woman reading

Lessons in timely reading

Have you ever experienced the pure serendipity of reading a book at the precise moment you needed to read it? Perhaps you started reading a book about characters learning to grieve, as you were learning to grieve. Or you read a book with a protagonist overcoming an obstacle that you were also attempting to overcome. Regardless of how it comes about, the impact of timely reading can be life-giving, sometimes life-changing, even if it’s in the subtlest of ways.

reading children's stories

Writing inspiration from children’s stories

I’m currently reading T. J. Klune’s The House in the Cerulean Sea. It’s unlike anything I typically read, or that I’ve ever read before. And I mean that in a good way. While the book is intended for adult readers, it incorporates elements of storytelling that are traditionally incorporated into children’s stories, which is much more difficult than it seems at first. And it’s made me realize that gleaning inspiration from children’s stories so that you can write for adults will not only challenge you as a writer but reintroduce you to the underlying magic of storytelling in general.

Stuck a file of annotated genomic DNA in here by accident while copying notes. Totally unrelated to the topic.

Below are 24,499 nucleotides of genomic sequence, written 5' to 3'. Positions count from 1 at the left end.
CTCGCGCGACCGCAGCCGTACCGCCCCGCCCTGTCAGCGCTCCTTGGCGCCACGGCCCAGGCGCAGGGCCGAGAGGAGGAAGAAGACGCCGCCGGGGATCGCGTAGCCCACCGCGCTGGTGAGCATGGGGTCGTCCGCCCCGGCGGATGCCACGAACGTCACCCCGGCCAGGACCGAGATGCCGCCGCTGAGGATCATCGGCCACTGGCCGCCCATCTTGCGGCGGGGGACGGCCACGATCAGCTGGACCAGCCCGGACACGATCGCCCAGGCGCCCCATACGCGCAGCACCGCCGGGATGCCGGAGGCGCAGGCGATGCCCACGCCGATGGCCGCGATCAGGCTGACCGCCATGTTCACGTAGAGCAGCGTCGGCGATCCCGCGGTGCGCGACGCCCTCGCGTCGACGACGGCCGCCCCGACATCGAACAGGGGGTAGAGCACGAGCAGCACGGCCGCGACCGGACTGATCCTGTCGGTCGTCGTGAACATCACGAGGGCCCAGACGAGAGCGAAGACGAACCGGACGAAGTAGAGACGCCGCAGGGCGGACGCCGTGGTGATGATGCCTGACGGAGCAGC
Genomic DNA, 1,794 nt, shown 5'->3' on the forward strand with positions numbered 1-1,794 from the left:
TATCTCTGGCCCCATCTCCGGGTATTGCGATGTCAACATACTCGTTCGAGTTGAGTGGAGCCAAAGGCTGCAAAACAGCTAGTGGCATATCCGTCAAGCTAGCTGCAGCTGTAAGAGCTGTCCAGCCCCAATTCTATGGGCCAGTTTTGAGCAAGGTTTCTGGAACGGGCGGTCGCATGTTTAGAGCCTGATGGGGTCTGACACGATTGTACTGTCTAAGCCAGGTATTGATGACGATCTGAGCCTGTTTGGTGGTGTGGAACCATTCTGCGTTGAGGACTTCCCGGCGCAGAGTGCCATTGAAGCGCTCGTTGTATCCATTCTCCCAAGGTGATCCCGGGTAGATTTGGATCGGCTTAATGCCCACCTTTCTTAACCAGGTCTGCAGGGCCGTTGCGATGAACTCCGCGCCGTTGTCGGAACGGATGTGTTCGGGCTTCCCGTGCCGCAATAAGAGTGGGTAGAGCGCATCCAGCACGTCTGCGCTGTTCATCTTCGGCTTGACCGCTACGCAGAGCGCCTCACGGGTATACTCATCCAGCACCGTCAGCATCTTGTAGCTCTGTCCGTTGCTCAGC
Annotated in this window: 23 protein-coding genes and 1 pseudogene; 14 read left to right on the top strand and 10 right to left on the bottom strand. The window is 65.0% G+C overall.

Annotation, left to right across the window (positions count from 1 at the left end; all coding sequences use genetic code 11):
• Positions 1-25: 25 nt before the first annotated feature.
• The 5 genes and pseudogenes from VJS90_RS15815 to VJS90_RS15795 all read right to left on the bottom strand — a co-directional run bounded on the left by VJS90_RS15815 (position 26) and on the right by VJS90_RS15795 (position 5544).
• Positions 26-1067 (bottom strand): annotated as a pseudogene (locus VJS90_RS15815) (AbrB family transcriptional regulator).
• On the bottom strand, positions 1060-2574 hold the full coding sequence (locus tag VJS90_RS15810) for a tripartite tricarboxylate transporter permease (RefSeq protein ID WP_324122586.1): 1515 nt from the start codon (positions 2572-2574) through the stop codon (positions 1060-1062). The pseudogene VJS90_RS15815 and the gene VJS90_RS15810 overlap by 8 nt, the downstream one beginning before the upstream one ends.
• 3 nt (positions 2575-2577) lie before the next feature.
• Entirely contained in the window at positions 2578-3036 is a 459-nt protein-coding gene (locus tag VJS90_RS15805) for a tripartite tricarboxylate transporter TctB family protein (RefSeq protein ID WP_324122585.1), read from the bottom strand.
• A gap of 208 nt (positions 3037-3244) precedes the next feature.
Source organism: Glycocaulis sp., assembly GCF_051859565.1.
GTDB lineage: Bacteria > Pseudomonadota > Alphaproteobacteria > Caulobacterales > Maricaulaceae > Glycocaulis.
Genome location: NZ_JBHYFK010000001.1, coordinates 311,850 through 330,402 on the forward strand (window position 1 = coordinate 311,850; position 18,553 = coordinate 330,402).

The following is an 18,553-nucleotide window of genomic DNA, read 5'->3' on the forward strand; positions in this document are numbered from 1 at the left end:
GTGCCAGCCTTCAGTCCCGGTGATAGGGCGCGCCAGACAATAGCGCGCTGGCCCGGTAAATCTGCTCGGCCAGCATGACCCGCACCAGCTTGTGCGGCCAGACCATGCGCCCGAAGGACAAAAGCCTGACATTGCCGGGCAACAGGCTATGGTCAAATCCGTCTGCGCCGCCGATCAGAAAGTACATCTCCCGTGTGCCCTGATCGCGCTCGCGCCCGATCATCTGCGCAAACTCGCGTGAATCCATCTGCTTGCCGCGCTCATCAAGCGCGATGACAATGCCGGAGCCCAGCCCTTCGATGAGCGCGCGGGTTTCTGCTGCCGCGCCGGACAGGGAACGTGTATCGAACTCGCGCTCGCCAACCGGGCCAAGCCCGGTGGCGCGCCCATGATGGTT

read slower

Read everything slower to improve your critical thinking skills

Our society runs on caffeine and adrenaline and speed and immediate action– to the point where those who are more intentional and deliberate (or try to be) are often ridiculed. And having machines and algorithms and devices process information (especially language) for us has only exacerbated the problem of making us all busy bodies who do things, a lot of things, quickly… but not necessarily very well or with a long-term human-oriented view. Most people in our society don’t think critically about what they do anymore. I believe this problem has to do with the fact that intentional reading and processing of language doesn’t happen nearly as often as it should anymore. And I believe that reading everything slower can improve your critical thinking skills. In fact, I don’t think it’s possible to have critical thinking skills if you aren’t intentionally processing language when you come across it.